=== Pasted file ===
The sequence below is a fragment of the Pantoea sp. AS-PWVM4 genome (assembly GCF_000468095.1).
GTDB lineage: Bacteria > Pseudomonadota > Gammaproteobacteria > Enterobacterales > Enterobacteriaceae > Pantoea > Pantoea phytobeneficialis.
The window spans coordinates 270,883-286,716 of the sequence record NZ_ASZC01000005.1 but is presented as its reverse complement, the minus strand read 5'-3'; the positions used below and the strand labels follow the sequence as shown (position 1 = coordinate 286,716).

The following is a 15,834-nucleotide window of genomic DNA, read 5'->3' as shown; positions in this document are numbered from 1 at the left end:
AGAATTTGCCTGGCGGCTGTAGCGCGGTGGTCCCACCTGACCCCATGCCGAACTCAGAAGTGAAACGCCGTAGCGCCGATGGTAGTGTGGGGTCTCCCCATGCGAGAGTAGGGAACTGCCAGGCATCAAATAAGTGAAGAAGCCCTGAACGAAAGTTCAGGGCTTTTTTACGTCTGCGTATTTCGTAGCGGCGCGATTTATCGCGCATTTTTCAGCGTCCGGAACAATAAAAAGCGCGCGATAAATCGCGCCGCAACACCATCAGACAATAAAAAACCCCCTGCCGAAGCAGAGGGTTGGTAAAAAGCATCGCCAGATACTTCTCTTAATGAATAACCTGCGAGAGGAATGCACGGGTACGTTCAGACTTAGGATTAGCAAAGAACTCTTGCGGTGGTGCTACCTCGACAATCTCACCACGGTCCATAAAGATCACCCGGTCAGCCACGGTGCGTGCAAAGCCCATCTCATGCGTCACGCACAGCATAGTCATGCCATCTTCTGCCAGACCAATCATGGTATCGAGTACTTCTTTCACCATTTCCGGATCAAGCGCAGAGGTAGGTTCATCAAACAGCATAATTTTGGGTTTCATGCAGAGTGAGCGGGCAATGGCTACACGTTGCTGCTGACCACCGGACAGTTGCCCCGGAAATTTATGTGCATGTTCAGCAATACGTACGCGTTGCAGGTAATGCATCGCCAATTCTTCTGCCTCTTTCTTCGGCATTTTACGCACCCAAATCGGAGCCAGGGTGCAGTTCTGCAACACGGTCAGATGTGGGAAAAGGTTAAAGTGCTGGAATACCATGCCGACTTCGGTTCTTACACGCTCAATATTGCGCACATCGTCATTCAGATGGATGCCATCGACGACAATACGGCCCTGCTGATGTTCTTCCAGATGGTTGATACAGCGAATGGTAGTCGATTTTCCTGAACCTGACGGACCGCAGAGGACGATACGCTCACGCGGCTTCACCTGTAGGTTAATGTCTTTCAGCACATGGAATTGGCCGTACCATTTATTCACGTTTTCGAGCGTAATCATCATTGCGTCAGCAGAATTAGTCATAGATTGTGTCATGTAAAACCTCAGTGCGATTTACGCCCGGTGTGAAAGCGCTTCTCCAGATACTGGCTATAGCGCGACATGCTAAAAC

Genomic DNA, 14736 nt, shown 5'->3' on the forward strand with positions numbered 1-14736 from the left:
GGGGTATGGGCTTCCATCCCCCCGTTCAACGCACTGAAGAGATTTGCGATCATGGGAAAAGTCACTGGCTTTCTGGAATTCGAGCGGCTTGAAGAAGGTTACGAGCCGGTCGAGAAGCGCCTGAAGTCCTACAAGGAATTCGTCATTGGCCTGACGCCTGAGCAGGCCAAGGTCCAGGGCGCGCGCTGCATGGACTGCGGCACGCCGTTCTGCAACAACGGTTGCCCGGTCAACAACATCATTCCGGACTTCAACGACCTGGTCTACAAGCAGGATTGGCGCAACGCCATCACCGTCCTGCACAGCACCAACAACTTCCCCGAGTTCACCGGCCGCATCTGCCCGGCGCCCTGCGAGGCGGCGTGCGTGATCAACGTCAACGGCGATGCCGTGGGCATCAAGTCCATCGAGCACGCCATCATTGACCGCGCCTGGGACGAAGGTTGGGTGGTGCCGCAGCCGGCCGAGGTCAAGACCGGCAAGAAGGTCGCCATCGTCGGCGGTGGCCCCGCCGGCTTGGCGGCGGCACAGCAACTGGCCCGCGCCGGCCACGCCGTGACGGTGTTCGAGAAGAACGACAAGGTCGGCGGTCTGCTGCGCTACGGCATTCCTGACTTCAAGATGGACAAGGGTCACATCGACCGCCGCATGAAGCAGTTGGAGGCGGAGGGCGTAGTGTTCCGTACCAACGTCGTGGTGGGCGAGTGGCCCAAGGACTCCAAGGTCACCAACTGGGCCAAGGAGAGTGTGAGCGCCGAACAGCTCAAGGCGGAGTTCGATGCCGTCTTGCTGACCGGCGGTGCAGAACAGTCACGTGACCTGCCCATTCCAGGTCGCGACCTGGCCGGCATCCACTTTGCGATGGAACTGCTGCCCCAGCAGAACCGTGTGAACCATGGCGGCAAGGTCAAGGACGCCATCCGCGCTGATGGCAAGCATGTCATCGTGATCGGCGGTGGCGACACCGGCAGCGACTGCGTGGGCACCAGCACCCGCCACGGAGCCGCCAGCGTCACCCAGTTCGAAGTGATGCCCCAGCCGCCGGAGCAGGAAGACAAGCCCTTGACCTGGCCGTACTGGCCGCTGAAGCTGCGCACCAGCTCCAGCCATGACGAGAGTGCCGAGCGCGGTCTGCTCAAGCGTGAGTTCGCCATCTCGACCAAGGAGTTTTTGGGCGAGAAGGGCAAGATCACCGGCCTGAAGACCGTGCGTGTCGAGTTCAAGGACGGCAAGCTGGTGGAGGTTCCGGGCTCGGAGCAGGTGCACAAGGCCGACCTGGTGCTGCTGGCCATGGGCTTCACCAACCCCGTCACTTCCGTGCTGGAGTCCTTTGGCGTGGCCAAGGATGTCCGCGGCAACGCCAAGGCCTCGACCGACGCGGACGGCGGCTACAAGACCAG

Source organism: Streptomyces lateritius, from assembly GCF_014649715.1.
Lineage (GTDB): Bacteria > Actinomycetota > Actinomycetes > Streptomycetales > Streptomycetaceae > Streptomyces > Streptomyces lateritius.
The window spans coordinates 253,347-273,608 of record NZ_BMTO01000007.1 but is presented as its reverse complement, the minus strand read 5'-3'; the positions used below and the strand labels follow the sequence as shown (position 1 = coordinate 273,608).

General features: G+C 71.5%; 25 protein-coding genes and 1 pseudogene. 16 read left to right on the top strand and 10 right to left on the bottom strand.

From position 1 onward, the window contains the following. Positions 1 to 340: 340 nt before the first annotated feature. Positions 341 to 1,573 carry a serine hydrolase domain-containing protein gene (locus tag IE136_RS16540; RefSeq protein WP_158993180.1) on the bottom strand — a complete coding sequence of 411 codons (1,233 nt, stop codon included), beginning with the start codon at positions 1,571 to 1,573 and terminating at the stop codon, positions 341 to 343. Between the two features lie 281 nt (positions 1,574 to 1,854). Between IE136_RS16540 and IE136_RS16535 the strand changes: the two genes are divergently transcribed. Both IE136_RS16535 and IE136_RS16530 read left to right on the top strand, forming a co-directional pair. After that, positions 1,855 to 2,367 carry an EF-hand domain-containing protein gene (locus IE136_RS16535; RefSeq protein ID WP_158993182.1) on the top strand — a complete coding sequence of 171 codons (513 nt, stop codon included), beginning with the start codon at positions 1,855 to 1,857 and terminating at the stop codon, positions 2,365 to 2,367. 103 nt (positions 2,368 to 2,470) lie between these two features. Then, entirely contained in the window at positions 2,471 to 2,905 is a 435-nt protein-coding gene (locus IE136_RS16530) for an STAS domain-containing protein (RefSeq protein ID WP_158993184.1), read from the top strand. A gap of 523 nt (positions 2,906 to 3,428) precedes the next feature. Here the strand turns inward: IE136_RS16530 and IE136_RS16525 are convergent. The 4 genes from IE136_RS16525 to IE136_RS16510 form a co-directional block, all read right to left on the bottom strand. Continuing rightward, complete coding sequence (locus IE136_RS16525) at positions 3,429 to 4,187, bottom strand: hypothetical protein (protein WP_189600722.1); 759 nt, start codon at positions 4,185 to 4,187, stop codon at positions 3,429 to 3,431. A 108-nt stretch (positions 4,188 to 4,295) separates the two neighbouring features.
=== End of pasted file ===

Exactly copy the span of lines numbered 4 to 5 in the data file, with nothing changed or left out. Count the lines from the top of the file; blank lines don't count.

The following is a 15,834-nucleotide window of genomic DNA, read 5'->3' as shown; positions in this document are numbered from 1 at the left end:
AGAATTTGCCTGGCGGCTGTAGCGCGGTGGTCCCACCTGACCCCATGCCGAACTCAGAAGTGAAACGCCGTAGCGCCGATGGTAGTGTGGGGTCTCCCCATGCGAGAGTAGGGAACTGCCAGGCATCAAATAAGTGAAGAAGCCCTGAACGAAAGTTCAGGGCTTTTTTACGTCTGCGTATTTCGTAGCGGCGCGATTTATCGCGCATTTTTCAGCGTCCGGAACAATAAAAAGCGCGCGATAAATCGCGCCGCAACACCATCAGACAATAAAAAACCCCCTGCCGAAGCAGAGGGTTGGTAAAAAGCATCGCCAGATACTTCTCTTAATGAATAACCTGCGAGAGGAATGCACGGGTACGTTCAGACTTAGGATTAGCAAAGAACTCTTGCGGTGGTGCTACCTCGACAATCTCACCACGGTCCATAAAGATCACCCGGTCAGCCACGGTGCGTGCAAAGCCCATCTCATGCGTCACGCACAGCATAGTCATGCCATCTTCTGCCAGACCAATCATGGTATCGAGTACTTCTTTCACCATTTCCGGATCAAGCGCAGAGGTAGGTTCATCAAACAGCATAATTTTGGGTTTCATGCAGAGTGAGCGGGCAATGGCTACACGTTGCTGCTGACCACCGGACAGTTGCCCCGGAAATTTATGTGCATGTTCAGCAATACGTACGCGTTGCAGGTAATGCATCGCCAATTCTTCTGCCTCTTTCTTCGGCATTTTACGCACCCAAATCGGAGCCAGGGTGCAGTTCTGCAACACGGTCAGATGTGGGAAAAGGTTAAAGTGCTGGAATACCATGCCGACTTCGGTTCTTACACGCTCAATATTGCGCACATCGTCATTCAGATGGATGCCATCGACGACAATACGGCCCTGCTGATGTTCTTCCAGATGGTTGATACAGCGAATGGTAGTCGATTTTCCTGAACCTGACGGACCGCAGAGGACGATACGCTCACGCGGCTTCACCTGTAGGTTAATGTCTTTCAGCACATGGAATTGGCCGTACCATTTATTCACGTTTTCGAGCGTAATCATCATTGCGTCAGCAGAATTAGTCATAGATTGTGTCATGTAAAACCTCAGTGCGATTTACGCCCGGTGTGAAAGCGCTTCTCCAGATACTGGCTATAGCGCGACATGCTAAAAC